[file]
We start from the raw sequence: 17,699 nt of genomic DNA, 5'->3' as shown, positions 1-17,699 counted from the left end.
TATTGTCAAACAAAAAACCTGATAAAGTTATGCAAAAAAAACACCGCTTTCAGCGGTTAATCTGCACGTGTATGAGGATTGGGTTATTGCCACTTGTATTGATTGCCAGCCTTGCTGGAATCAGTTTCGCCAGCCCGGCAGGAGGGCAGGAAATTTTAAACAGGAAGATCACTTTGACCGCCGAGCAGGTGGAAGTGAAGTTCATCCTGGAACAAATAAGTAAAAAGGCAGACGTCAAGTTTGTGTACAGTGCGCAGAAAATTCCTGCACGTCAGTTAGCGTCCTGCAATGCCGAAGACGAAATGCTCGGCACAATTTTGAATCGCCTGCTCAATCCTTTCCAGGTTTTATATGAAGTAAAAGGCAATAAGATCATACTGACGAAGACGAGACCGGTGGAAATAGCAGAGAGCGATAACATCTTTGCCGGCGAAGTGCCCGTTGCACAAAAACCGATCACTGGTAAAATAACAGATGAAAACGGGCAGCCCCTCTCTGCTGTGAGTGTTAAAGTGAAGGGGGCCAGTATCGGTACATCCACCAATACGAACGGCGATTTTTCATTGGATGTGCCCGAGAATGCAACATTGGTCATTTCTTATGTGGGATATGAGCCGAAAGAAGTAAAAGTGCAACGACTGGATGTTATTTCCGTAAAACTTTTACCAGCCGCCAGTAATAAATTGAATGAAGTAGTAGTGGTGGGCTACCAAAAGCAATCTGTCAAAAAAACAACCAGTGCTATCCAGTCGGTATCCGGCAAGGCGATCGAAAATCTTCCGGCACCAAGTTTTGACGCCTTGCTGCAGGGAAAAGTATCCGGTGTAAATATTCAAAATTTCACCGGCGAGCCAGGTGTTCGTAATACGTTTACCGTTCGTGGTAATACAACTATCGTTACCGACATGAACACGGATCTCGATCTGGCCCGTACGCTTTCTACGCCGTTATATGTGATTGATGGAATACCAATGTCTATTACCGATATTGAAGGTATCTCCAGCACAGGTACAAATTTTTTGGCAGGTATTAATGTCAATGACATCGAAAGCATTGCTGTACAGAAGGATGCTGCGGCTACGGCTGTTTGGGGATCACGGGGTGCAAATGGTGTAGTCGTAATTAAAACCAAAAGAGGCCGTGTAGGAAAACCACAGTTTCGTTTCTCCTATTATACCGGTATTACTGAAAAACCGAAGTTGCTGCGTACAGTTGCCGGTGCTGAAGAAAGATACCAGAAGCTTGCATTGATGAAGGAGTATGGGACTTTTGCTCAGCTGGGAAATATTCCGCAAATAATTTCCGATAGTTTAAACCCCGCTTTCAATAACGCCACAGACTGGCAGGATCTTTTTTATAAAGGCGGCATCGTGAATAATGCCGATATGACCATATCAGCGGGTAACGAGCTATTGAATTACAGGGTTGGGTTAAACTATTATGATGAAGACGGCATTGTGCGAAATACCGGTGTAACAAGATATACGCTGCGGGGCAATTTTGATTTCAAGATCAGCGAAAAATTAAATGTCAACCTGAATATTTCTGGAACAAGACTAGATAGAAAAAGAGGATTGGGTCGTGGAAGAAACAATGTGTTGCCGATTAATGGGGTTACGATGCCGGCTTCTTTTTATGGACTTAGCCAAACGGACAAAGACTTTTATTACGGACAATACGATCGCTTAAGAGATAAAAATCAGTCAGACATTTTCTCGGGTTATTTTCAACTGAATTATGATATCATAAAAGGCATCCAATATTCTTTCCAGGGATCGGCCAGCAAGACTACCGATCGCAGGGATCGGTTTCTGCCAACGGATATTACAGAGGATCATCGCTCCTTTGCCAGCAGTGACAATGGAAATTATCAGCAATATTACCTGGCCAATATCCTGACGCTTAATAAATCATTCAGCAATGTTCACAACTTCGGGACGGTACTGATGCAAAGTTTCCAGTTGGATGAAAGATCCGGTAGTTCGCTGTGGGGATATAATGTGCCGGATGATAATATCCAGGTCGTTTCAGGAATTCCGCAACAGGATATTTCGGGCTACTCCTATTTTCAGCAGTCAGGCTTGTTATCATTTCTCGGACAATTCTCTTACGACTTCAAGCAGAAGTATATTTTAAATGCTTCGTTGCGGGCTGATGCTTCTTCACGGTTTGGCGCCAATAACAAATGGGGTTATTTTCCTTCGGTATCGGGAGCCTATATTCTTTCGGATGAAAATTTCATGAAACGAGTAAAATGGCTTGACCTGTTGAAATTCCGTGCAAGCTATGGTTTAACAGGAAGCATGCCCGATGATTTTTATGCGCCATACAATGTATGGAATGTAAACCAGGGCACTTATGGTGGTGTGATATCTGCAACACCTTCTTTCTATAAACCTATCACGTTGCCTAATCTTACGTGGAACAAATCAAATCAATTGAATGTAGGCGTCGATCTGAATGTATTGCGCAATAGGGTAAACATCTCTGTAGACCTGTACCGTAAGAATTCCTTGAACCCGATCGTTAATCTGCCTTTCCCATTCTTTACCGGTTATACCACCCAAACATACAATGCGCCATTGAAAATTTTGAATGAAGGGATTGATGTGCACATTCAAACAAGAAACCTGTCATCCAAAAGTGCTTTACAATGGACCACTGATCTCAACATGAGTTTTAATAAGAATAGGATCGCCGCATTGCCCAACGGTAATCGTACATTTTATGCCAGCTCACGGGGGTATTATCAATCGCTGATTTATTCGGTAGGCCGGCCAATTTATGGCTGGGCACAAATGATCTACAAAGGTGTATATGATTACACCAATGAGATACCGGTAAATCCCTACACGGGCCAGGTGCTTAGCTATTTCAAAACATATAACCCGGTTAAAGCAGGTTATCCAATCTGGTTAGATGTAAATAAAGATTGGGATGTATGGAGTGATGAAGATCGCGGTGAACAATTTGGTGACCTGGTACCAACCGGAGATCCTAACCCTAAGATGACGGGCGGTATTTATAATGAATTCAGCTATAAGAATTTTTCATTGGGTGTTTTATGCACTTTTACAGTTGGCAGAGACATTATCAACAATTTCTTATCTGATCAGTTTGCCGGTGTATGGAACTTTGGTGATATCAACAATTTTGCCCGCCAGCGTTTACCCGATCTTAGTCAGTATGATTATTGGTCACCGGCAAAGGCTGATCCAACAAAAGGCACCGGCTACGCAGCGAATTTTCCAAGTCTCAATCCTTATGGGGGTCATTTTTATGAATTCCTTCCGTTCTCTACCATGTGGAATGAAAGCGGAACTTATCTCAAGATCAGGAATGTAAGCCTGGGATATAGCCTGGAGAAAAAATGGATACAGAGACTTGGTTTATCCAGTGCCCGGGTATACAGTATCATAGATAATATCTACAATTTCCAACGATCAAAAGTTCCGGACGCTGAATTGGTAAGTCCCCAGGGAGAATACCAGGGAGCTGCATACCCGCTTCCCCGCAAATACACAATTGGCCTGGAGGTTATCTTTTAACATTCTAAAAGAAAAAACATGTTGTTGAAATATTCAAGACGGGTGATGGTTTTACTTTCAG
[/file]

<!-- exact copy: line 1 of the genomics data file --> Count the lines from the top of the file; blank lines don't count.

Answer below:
We start from the raw sequence: 17,699 nt of genomic DNA, 5'->3' as shown, positions 1-17,699 counted from the left end.